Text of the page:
This work is a wide-reaching study of the factors that impact the in-situ crystallization of thin films of amorphous silicon into low-temperature polycrystalline silicon (LTPS) by flash lamp annealing (FLA) on glass substrates, which is used to develop thin film transistors (TFTs) with an eye towards display applications. The body of research surrounding FLA LTPS is thus advanced by identifying several challenges towards industrial integration and exploring solutions involving device configuration, novel methods of dopant introduction and activation, and novel TFT material systems. It is unlikely that FLA will ever produce LTPS superior to the laser-annealing techniques currently dominating the market, but its significant improvements in throughput and roll-to-roll compatibility make it an attractive complementary technology. In this work, existing FLA LTPS TFT research is expanded into complementary metal-oxide-semiconductor (CMOS) logic to take advantage of the n- and p- channel compatibility of LTPS over competing amorphous oxide technology. A processing alternative is developed for scaling these devices down to current dimensions of liquid crystal display (LCD) transistor backplanes and then further improved by exploring a silicon ion self-implant to preamorphize the polycrystalline lattice structure, allowing enhanced dopant activation at temperatures compatible with thermally-fragile substrates. This method is also shown to be compatible with a self-aligned device configuration for ease of processing and reduced parasitic capacitance. Additionally, a new strategy for producing bottom-gate LTPS devices (a consistent challenge for laser-annealed LTPS) is presented by incorporating a transparent conductive oxide as a gate structure. The increased thermal mass provided by the bottom gate is harnessed to improve the impact of channel crystallization at lower pulse intensity, producing devices with extremely high channel mobility at low drain voltage. Monolayer Doping (MLD) is demonstrated to be compatible with FLA LTPS, utilizing a simultaneous anneal to both crystallize amorphous silicon and activate selectively self-assembled MLD-adhered dopants. MLD phosphorus n-channel TFTs are presented with activation on par with that of ultra-shallow MLD junctions on bulk silicon. Further, Gallium MLD is demonstrated for the first time, successfully producing p-channel TFTs with FLA. The material system of FLA-crystallized silicon on chromium, already well established in the micrometer-thick film range for PV applications, is given an in-depth investigation in the nanometer thin film range for TFT applications. A unique set of crystallization patterns and texture on the nanometer scale is revealed and characterized to determine the extent, cause, and impact of chromium redistribution in this material, which is also explored as a predictable and edge-directed morphology of FLA LTPS for a wide variety of device configurations. Finally, the individual advancements in this work are explored in many combinations in a wide multi-process study to determine their efficacy as techniques for producing FLA LTPS TFTs. Using this broad information, the field of flash-lamp crystallized TFTs is advanced and several challenges are more specifically identified as a foundation for future research.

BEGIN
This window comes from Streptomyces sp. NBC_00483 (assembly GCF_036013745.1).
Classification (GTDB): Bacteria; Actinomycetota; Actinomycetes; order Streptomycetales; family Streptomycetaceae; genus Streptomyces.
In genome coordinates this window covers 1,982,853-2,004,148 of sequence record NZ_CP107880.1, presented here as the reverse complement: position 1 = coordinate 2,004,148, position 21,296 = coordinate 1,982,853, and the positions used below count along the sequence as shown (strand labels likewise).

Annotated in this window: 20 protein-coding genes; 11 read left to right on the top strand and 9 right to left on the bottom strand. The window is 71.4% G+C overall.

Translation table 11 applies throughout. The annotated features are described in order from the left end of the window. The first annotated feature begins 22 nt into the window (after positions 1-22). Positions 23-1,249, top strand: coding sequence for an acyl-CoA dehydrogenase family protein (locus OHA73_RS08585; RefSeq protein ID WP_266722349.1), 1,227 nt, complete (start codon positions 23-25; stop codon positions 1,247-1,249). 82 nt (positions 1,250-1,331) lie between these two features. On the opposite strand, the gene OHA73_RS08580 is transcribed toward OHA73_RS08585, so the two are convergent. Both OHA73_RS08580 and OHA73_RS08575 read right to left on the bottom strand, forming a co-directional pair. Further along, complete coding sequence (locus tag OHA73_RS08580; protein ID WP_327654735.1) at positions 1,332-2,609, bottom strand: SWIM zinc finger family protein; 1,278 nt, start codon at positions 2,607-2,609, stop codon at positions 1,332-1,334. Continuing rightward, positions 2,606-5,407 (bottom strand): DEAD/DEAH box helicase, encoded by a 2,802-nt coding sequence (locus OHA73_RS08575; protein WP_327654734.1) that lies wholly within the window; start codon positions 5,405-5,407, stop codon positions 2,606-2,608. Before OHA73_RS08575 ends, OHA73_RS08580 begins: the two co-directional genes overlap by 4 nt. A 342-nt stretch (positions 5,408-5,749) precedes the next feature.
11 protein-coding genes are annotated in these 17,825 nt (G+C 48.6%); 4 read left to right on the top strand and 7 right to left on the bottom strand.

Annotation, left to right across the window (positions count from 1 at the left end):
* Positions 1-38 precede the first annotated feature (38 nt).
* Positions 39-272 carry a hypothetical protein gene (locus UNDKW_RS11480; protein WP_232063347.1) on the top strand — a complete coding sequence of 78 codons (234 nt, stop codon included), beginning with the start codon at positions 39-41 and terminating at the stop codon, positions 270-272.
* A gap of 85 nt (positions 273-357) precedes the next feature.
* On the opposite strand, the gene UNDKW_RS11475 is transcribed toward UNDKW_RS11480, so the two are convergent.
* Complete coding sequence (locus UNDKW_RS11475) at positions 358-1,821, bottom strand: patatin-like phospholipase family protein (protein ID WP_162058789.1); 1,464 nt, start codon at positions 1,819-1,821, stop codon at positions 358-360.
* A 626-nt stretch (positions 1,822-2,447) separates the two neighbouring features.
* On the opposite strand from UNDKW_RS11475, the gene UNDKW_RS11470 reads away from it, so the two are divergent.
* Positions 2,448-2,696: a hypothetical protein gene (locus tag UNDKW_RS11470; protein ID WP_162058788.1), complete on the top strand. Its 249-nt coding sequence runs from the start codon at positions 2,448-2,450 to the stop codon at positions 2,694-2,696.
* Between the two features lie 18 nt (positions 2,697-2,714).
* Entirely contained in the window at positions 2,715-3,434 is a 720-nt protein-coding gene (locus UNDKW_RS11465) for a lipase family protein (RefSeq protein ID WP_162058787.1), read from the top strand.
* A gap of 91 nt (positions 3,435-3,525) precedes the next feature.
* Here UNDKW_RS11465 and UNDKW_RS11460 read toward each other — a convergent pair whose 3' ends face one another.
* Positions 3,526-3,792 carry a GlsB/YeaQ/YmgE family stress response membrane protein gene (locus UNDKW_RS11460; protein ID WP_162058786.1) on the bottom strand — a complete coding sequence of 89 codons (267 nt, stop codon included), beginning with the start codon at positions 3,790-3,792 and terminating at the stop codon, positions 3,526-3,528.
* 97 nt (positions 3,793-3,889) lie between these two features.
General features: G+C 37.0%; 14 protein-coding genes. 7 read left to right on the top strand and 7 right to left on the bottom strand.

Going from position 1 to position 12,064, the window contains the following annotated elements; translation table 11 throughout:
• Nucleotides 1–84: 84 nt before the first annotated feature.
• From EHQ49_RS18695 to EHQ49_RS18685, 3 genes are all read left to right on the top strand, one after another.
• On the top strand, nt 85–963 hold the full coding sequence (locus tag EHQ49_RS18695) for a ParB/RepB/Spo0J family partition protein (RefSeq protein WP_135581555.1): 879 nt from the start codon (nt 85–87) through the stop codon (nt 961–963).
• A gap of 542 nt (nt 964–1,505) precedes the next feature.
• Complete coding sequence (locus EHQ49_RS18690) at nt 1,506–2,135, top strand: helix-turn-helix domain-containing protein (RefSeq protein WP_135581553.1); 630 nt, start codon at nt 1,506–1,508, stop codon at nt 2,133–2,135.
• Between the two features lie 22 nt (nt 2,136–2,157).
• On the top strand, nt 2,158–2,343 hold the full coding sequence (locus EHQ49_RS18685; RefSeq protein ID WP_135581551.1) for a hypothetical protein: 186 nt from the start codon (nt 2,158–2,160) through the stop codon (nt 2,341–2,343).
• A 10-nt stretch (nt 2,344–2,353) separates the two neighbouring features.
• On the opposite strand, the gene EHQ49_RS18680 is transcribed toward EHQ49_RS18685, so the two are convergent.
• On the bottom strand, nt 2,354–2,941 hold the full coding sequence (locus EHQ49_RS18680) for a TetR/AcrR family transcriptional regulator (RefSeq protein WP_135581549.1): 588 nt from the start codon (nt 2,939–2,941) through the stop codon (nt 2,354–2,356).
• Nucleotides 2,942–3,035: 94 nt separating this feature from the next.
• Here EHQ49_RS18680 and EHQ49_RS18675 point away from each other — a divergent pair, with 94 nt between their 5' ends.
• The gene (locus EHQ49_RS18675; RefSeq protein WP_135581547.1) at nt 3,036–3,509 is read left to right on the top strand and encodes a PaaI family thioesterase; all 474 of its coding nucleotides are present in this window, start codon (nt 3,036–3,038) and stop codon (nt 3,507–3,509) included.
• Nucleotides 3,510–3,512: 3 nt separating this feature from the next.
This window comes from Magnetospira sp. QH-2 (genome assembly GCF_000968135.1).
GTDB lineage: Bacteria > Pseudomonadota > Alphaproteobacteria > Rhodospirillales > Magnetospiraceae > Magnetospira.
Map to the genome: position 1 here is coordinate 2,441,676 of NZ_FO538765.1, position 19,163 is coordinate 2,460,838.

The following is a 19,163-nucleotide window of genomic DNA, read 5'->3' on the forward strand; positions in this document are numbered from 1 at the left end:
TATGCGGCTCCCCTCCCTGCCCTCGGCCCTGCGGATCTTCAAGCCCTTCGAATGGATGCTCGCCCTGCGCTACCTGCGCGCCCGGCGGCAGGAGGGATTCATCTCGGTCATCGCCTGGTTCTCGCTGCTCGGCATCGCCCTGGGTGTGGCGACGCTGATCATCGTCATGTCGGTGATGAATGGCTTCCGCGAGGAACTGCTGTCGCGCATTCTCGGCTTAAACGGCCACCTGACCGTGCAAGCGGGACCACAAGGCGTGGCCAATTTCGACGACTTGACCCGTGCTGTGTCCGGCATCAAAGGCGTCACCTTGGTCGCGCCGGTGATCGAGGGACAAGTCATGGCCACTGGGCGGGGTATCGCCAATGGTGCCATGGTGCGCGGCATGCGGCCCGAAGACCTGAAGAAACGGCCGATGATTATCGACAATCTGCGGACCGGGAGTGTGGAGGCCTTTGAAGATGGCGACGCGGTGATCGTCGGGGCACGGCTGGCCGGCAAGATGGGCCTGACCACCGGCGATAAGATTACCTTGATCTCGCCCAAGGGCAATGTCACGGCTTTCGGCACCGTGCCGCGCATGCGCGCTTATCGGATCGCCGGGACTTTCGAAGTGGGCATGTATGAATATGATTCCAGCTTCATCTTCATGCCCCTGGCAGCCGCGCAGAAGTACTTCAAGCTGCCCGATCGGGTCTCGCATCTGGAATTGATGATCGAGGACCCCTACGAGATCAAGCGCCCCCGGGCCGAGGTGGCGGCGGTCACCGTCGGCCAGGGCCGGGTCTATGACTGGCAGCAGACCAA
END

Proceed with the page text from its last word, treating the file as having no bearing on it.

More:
Library of Congress Subject Headings

Thin film transistors--Materials; Silicon crystals--Electric properties; Annealing of crystals

Publication Date


Document Type


Student Type


Degree Name

Microsystems Engineering (Ph.D.)

Department, Program, or Center

Microsystems Engineering (KGCOE)


Karl D. Hirschman

Advisor/Committee Member

Parsian Mohseni

Advisor/Committee Member

Santosh Kurinec


RIT – Main Campus

Plan Codes